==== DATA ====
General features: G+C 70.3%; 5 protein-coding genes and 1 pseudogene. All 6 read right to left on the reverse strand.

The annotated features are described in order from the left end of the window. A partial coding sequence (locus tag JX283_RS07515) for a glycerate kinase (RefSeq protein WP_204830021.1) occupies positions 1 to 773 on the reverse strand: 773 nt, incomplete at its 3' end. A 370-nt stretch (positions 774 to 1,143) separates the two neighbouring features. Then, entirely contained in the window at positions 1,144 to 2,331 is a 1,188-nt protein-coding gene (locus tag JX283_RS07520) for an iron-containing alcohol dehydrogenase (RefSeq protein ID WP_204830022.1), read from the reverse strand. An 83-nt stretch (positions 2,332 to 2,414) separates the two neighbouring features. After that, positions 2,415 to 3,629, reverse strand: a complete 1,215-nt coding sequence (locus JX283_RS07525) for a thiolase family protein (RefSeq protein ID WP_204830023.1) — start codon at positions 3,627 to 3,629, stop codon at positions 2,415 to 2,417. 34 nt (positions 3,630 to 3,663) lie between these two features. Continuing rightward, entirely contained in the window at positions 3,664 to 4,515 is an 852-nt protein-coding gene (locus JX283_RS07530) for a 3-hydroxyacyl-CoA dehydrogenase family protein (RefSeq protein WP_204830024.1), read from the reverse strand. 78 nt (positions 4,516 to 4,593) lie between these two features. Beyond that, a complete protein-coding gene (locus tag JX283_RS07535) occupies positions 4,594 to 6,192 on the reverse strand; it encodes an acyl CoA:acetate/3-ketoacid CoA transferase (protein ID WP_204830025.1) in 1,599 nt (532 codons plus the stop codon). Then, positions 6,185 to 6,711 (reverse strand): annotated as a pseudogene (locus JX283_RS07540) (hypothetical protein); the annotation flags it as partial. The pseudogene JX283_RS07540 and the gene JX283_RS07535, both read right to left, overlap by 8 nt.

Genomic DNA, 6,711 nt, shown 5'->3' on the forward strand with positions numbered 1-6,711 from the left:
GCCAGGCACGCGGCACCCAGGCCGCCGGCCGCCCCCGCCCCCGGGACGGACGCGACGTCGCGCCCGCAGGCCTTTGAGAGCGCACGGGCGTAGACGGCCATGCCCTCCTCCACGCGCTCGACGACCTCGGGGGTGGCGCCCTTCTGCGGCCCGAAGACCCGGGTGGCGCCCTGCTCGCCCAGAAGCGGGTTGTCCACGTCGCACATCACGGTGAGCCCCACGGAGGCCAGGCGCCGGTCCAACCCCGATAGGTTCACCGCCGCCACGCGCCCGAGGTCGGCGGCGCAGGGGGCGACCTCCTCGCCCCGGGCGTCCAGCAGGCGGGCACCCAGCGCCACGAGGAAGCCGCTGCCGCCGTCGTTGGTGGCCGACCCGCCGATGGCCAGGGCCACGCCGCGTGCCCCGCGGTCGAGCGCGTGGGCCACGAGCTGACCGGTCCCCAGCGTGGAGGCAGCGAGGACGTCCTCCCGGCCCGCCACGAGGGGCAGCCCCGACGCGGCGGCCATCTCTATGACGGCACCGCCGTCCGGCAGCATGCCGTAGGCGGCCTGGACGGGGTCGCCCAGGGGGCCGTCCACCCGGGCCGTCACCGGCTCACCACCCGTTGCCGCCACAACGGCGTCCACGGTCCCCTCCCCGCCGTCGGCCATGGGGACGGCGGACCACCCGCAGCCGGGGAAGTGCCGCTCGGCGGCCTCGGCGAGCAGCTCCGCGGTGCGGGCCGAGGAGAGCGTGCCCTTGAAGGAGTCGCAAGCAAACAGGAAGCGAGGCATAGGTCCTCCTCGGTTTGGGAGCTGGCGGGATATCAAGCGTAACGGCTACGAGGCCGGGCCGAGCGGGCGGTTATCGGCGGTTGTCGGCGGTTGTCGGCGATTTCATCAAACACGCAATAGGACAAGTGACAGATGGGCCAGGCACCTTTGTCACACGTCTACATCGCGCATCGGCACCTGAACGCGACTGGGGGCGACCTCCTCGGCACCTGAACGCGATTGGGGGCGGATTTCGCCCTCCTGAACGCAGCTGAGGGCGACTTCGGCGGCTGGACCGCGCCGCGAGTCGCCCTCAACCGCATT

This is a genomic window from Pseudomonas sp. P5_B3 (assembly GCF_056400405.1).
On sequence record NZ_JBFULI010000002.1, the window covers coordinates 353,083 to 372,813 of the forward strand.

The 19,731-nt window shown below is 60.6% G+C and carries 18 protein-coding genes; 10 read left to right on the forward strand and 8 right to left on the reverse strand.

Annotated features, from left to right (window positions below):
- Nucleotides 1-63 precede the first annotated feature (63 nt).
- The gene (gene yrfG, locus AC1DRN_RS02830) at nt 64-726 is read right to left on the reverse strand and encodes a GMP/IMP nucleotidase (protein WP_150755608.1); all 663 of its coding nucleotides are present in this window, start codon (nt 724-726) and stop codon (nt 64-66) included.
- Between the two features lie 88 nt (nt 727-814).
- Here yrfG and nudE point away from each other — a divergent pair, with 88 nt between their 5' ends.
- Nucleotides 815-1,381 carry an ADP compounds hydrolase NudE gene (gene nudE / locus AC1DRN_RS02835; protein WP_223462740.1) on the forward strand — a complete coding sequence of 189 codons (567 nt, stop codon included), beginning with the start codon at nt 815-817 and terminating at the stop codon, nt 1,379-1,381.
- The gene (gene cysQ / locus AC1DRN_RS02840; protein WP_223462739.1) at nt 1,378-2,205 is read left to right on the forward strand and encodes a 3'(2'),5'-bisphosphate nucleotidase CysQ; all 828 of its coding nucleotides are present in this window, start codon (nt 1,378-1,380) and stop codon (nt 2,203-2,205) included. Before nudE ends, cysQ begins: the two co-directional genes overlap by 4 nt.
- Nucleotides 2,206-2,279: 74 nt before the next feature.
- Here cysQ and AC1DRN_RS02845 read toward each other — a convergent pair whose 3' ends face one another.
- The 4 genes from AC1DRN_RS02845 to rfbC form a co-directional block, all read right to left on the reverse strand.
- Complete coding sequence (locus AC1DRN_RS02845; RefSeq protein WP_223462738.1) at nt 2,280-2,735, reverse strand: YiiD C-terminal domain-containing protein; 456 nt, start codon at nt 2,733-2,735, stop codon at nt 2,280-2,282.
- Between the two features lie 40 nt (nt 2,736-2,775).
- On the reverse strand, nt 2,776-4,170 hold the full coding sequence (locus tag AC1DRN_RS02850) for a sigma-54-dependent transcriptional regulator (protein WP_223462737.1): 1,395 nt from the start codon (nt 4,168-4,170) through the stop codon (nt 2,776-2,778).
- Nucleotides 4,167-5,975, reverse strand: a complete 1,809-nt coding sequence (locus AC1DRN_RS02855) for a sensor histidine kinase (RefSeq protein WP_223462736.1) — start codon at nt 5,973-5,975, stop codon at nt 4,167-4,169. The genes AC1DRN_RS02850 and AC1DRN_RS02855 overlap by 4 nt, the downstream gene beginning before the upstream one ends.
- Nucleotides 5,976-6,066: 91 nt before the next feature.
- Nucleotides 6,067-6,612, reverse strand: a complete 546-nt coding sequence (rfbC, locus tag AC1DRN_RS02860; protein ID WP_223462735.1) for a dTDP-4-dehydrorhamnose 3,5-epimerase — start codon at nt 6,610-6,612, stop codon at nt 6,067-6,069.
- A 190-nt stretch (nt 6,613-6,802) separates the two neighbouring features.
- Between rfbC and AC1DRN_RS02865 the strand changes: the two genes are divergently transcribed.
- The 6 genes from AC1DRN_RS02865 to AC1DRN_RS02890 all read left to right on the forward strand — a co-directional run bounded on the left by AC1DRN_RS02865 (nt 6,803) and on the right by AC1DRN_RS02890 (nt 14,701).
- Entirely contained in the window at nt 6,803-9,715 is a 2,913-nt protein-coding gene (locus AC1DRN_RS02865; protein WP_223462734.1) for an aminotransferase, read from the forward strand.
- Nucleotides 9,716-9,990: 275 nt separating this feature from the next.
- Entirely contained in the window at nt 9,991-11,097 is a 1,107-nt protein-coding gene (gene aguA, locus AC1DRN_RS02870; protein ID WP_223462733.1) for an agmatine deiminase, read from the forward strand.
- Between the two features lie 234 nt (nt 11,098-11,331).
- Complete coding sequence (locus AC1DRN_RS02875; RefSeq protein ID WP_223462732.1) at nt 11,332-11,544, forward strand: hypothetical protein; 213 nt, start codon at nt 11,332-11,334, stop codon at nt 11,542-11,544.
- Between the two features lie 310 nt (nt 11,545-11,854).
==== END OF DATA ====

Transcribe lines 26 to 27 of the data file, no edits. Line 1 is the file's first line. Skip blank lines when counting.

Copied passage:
- The 6 genes from AC1DRN_RS02865 to AC1DRN_RS02890 all read left to right on the forward strand — a co-directional run bounded on the left by AC1DRN_RS02865 (nt 6,803) and on the right by AC1DRN_RS02890 (nt 14,701).
- Entirely contained in the window at nt 6,803-9,715 is a 2,913-nt protein-coding gene (locus AC1DRN_RS02865; protein WP_223462734.1) for an aminotransferase, read from the forward strand.